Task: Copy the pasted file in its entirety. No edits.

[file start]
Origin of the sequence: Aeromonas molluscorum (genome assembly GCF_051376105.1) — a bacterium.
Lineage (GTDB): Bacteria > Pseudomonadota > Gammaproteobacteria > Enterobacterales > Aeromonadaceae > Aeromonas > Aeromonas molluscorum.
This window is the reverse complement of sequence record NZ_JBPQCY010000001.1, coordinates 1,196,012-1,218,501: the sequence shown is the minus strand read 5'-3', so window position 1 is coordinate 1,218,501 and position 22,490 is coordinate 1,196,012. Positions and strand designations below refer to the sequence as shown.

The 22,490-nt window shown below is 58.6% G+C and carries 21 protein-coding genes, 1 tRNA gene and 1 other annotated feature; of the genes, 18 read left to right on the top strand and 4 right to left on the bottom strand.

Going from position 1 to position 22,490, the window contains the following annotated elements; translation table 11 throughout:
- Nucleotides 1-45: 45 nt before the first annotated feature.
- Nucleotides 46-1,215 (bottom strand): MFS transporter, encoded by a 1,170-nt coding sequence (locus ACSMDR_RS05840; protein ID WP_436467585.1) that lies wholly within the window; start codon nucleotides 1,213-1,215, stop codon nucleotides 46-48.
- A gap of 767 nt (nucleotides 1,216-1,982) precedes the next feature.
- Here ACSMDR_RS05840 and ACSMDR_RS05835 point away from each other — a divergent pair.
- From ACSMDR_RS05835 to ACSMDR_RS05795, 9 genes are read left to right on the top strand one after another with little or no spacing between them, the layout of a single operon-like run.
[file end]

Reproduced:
Origin of the sequence: Aeromonas molluscorum (genome assembly GCF_051376105.1) — a bacterium.
Lineage (GTDB): Bacteria > Pseudomonadota > Gammaproteobacteria > Enterobacterales > Aeromonadaceae > Aeromonas > Aeromonas molluscorum.
This window is the reverse complement of sequence record NZ_JBPQCY010000001.1, coordinates 1,196,012-1,218,501: the sequence shown is the minus strand read 5'-3', so window position 1 is coordinate 1,218,501 and position 22,490 is coordinate 1,196,012. Positions and strand designations below refer to the sequence as shown.

The 22,490-nt window shown below is 58.6% G+C and carries 21 protein-coding genes, 1 tRNA gene and 1 other annotated feature; of the genes, 18 read left to right on the top strand and 4 right to left on the bottom strand.

Going from position 1 to position 22,490, the window contains the following annotated elements; translation table 11 throughout:
- Nucleotides 1-45: 45 nt before the first annotated feature.
- Nucleotides 46-1,215 (bottom strand): MFS transporter, encoded by a 1,170-nt coding sequence (locus ACSMDR_RS05840; protein ID WP_436467585.1) that lies wholly within the window; start codon nucleotides 1,213-1,215, stop codon nucleotides 46-48.
- A gap of 767 nt (nucleotides 1,216-1,982) precedes the next feature.
- Here ACSMDR_RS05840 and ACSMDR_RS05835 point away from each other — a divergent pair.
- From ACSMDR_RS05835 to ACSMDR_RS05795, 9 genes are read left to right on the top strand one after another with little or no spacing between them, the layout of a single operon-like run.